• Rational Wiki uses the Trope Namer quote to describe 4chan.
  • After the events of Extermination in Worm, parts of Brockton Bay have become this. Imagine New Orleans right after Katrina, with super powered criminals and psychos who regularly steal supplies and worse. Then it went From Bad to Worse and the government considers condemning the entire area.

    Western Animation 
  • Adventures of the Galaxy Rangers had Tortuna. Nominally controlled by Her Travesty, though the Mooks are receptive to bribes. It's crawling with criminals of every stripe, and any human setting foot there at risk of being handed over to the local torturers to be mashed down for Life Energy. Yup, the heroes end up having to head there on many occasions.
  • Arcane: In contrast to the shining beacon on the hill that is Piltover, Zaun is depicted as this, with rampant crime, exploitation of the lower-class, prostitution, and oppression of the masses. It becomes even worse after Silco takes over.
  • Avatar: The Last Airbender holds a few of these; the ice spring in the middle of the desert, the city of Ba Sing Se, the bar that Jun the bounty hunter is at, and the lovable port with the pirates. "Who's brave enough to look into this bag?"
  • The Boondocks: The neighborhood around Meadowlark Park in Woodcrest actually starts out as a decent middle-class community. Unfortunately, The Itis has such a toxic effect that the area turns into an impoverished (white-majority) ghetto almost overnight. The soul food turns its customers into fat, lazy junkies who become unemployed and homeless, so they resort to mugging other people just to get more Luther Burgers. The crime problem becomes so severe that police and emergency services refuse to go anywhere near the restaurant at night.
  • DC Showcase: Death takes place in Gotham City and focuses on a Starving Artist who gets fired from Arkham and spends most of the short in a rundown bar or his equally rundown apartment.
  • Futurama: Teddy Bear Junction, the worst scumpit in the galaxy!
  • Played with in Justice League: Superhero Hawkgirl's favourite bar is located in one of these.
  • Republic City from The Legend of Korra has a rather substantial problem with poverty, and some of the lower income areas are overrun with Bending gangs. This only gets worse once the Equalists get involved and launch an all out war against the city's Bending population.
  • Stormalong Harbor of The Marvelous Misadventures of Flapjack.
  • The Pirates of Dark Water: Janda Town — "Only the scum of the sea drop anchor here."
  • Episode XLV has the Scotsman takes Samurai Jack to one in order to restore Jack's memory, and he happens to have taken Obi-Wan's statement verbatim:
    Scotsman: Heckbucket Seaport. You will never find a more wretched dive of scum and villainy... and the crabcakes aren't bad either.
  • The Simpsons — The family visits New York City. According to Homer's flashbacks to his last visit NYC conformed to the trope. Every living thing was corrupt in some way. On his last visit, a random guy stole his camera, a cop stole his suitcase, and, while a pickpocket made off with his wallet, a pigeon stole his hotdog. On top of this, the teller he was reading at the time claimed that "crime [was] up eight million percent".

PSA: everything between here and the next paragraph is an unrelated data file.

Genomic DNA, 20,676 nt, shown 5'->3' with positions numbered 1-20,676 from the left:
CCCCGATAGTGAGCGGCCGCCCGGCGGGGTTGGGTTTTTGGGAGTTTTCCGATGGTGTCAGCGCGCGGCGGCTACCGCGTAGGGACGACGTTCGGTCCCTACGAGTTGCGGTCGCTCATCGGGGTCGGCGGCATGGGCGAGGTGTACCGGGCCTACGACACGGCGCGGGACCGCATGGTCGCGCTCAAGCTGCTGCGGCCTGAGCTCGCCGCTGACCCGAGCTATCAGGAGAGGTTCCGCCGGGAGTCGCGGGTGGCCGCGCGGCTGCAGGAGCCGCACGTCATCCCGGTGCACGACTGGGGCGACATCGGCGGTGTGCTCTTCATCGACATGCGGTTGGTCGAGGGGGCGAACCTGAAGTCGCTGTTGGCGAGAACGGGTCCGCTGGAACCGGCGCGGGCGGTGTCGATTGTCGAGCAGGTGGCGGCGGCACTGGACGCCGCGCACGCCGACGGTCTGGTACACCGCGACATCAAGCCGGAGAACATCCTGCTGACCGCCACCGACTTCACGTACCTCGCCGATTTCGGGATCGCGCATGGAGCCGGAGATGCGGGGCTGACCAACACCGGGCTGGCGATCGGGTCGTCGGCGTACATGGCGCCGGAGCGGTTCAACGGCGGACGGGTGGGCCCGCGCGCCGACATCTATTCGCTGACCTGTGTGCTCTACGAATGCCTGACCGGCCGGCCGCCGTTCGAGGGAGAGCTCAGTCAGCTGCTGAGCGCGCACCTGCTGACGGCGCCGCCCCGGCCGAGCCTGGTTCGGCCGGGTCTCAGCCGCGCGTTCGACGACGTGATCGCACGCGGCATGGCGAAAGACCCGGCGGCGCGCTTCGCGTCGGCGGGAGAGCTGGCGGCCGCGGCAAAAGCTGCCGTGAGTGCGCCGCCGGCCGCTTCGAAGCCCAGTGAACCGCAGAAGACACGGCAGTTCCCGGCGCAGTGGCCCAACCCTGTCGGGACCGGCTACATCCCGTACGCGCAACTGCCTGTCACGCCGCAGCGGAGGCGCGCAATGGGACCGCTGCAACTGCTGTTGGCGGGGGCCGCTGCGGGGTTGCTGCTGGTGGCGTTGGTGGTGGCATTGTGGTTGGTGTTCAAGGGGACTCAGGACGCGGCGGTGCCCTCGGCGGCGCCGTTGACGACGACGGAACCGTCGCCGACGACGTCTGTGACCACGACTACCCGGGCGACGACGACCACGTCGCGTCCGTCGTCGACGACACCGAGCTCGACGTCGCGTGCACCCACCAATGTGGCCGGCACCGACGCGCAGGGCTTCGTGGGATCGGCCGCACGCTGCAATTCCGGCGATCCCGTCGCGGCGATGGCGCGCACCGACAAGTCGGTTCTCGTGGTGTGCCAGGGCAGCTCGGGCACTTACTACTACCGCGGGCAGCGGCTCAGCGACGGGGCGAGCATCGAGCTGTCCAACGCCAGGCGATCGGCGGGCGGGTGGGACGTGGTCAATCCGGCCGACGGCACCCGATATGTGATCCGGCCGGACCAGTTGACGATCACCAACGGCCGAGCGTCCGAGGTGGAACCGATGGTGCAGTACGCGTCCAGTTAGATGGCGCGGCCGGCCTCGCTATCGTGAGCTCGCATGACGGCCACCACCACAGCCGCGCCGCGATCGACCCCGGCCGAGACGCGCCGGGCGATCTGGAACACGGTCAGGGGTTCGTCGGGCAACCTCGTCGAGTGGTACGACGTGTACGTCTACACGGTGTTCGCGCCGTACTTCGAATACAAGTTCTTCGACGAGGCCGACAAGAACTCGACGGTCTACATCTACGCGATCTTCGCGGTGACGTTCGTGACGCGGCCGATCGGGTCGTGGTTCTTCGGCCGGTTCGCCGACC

Homer: And that's when the CHUDs came at me.
    Marge: Oh, Homer. Of course you'll have a bad impression of New York if you only focus on the pimps and the CHUDs.
    • Springfield is constantly referred to this.
    • Also, according to the "Oh Streetcar!" musical, New Orleans is the home of pirates, drunks and whores and tacky overpriced souvenir stores.
  • SpacePOP has the Vega asteroid, home to Renaldo's Roadhouse, a club full of lowlifes who dip bands they don't like in a boiling slime pit and trap bands they do like at the club to play forever.
  • Miracle City from El Tigre: The Adventures of Manny Rivera, "a spicy cesspool of crime and villainy" according to the Opening Narration and is in fact the town's slogan. The nearby town Calavera takes it further.
  • Transformers has Kaon, the underbelly of Cybertron, where in several different continuities it is always the birthplace of the rebellions that later become the Decepticon movement, and typically houses a gladiatorial arena where underground blood sports are run. Megatron typically makes his name here as a gladiator before he becomes the commander of the Decepticons.
  • Brakmar in Wakfu is a place rife with criminal enterprise, violent shenanigans, and prostitution (yes this is a children's cartoon). The kicker is that this is a massive improvement over what it was like in the Dofus era before Sacrier tried to civilize the lot of them. It went from Commorragh to Gotham City.


Video Example(s):

Alternative Title(s): Wretched Hive Of Scum And Villainy



Cowsick is an estate ridden with so much crime and poverty, that pedestrians are hijacked instead of cars.

How well does it match the trope?

5 (5 votes)

Example of:

Main / WretchedHive

Media sources: